The average length of time that migrant children spend in custody has nearly doubled over the same period, from 34 days to 59, according to the Department of Health and Human Services, which oversees their care.

To deal with the surging shelter populations, which have hovered near 90 percent of capacity since May, a mass reshuffling is underway and shows no signs of slowing. Hundreds of children are being shipped from shelters to West Texas each week, totaling more than 1,600 so far.

The camp in Tornillo operates like a small, pop-up city, about 35 miles southeast of El Paso on the Mexico border, complete with portable toilets. Air-conditioned tents that vary in size are used for housing, recreation and medical care. Originally opened in June for 30 days with a capacity of 400, it expanded in September to be able to house 3,800, and is now expected to remain open at least through the end of the year.

“It is common to use influx shelters as done on military bases in the past, and the intent is to use these temporary facilities only as long as needed,” said Evelyn Stauffer, a spokeswoman for the Health and Human Services Department. Ms. Stauffer said the need for the tent city reflected serious problems in the immigration system.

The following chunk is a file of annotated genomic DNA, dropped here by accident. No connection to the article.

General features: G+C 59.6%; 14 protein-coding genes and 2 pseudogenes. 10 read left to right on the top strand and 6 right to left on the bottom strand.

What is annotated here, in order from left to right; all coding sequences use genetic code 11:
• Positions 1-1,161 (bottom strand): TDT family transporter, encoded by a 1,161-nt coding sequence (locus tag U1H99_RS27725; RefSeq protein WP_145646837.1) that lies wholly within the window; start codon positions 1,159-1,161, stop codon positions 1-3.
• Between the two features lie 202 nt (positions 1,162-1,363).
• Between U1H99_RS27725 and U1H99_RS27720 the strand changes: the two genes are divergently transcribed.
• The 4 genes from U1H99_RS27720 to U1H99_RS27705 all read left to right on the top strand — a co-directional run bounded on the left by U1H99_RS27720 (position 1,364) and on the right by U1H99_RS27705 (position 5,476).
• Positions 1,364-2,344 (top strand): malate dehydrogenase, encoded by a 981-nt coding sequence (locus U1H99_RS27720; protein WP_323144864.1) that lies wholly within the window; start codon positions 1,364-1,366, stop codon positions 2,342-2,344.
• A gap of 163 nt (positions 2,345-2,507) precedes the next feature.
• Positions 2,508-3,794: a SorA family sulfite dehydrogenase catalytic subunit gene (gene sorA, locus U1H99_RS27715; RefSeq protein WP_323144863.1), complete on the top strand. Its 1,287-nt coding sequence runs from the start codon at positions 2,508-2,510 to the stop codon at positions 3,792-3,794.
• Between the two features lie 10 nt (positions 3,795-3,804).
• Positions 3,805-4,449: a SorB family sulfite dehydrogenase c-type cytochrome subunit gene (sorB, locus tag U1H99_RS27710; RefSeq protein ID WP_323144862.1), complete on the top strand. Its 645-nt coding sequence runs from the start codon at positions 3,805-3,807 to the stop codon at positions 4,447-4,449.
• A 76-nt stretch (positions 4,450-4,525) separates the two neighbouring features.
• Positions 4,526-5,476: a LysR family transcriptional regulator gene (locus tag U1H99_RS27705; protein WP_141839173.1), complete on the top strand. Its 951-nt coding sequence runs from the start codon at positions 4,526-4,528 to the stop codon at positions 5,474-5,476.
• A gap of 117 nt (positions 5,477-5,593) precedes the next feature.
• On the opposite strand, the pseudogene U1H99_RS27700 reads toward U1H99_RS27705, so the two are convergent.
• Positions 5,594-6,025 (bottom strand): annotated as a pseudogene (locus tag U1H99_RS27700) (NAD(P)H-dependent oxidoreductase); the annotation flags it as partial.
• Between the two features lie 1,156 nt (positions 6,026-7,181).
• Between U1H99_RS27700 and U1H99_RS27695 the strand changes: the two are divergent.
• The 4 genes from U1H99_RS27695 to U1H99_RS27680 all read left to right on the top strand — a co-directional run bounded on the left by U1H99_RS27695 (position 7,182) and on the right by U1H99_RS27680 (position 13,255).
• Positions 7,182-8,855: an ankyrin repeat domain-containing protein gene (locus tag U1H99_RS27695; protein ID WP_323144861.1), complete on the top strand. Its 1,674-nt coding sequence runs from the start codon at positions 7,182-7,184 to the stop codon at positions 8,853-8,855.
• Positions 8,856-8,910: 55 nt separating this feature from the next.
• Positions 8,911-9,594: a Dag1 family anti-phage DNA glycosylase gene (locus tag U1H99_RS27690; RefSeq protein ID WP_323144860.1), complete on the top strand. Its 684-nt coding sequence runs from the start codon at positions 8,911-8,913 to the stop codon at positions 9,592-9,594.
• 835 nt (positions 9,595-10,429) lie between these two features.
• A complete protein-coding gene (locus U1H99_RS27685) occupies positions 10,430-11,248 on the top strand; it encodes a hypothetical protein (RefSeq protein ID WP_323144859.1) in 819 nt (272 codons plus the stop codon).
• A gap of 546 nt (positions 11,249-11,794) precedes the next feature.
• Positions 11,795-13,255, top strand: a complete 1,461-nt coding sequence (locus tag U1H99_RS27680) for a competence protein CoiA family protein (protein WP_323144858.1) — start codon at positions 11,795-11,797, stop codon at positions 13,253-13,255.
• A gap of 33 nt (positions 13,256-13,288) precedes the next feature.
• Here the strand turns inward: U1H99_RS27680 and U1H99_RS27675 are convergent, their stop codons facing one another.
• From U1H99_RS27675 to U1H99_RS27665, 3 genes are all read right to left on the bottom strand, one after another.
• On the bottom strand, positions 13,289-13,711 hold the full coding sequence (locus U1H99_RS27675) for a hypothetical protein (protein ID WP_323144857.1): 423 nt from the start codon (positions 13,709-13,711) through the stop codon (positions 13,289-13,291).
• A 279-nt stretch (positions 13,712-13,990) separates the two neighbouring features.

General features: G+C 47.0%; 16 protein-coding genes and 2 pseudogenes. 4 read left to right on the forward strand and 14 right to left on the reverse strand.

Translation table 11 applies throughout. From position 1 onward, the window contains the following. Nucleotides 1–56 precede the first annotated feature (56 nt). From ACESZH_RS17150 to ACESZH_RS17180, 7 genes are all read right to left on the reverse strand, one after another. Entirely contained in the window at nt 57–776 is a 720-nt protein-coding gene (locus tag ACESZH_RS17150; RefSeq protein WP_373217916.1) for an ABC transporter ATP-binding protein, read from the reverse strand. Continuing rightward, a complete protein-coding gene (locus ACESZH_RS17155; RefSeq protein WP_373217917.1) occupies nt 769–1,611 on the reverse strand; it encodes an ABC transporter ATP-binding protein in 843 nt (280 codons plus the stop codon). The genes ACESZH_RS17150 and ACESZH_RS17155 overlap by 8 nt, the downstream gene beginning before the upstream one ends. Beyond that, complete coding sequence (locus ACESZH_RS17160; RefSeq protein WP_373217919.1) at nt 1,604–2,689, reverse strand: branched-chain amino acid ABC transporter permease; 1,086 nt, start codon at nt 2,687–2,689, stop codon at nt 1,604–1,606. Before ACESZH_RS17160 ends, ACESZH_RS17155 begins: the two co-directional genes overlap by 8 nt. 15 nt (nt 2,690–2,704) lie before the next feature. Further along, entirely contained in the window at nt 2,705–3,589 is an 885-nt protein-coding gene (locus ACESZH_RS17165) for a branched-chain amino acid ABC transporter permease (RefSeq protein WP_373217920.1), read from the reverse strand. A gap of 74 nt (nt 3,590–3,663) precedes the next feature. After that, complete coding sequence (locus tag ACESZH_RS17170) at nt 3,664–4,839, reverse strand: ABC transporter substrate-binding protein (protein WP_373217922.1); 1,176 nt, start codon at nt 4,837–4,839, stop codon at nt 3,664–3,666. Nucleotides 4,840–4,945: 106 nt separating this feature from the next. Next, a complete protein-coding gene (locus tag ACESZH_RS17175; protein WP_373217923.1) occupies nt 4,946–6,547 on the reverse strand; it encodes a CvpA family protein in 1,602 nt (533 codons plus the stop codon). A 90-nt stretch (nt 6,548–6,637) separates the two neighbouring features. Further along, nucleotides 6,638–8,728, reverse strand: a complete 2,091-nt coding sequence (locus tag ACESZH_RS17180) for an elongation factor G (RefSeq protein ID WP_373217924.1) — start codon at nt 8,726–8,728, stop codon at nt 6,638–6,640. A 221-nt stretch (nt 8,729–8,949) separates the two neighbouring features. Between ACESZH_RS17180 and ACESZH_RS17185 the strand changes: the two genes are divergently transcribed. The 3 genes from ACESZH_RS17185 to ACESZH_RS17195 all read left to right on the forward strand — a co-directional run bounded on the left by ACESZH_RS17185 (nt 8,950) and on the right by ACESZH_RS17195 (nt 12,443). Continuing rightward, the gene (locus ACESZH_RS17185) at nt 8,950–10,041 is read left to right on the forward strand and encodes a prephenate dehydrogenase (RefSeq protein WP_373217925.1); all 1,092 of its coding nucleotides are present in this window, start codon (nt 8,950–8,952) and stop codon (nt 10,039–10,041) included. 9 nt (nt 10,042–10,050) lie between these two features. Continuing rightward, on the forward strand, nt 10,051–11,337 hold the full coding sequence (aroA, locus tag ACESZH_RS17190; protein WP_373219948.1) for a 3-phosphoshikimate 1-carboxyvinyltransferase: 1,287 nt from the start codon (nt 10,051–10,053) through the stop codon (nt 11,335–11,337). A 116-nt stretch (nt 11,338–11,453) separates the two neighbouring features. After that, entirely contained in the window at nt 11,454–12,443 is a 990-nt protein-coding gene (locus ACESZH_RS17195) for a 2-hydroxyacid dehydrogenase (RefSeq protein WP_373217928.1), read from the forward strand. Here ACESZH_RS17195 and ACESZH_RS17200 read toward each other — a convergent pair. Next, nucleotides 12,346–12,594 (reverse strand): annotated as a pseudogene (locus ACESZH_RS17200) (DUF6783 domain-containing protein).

“The number of families and unaccompanied alien children apprehended are a symptom of the larger problem, namely a broken immigration system,” Ms. Stauffer said. “Their ages and the hazardous journey they take make unaccompanied alien children vulnerable to human trafficking, exploitation and abuse. That is why H.H.S. joins the president in calling on Congress to reform this broken system.”

But the mass transfers are raising alarm among immigrant advocates, who were already concerned about the lengthy periods of time migrant children are spending in federal custody. The roughly 100 shelters that have, until now, been the main location for housing detained migrant children are licensed and monitored by state child welfare authorities, who impose requirements on safety and education as well as staff hiring and training.

The tent city in Tornillo, on the other hand, is unregulated, except for guidelines created by the Department of Health and Human Services. For example, schooling is not required there, as it is in regular migrant children shelters.

Mark Greenberg, who oversaw the care of migrant children under President Barack Obama, helped to craft the emergency shelter guidelines. He said the agency tried “to the greatest extent possible” to ensure that conditions in facilities like the one at Tornillo would mirror those in regular shelters, “but there are some ways in which that’s difficult or impossible to do.”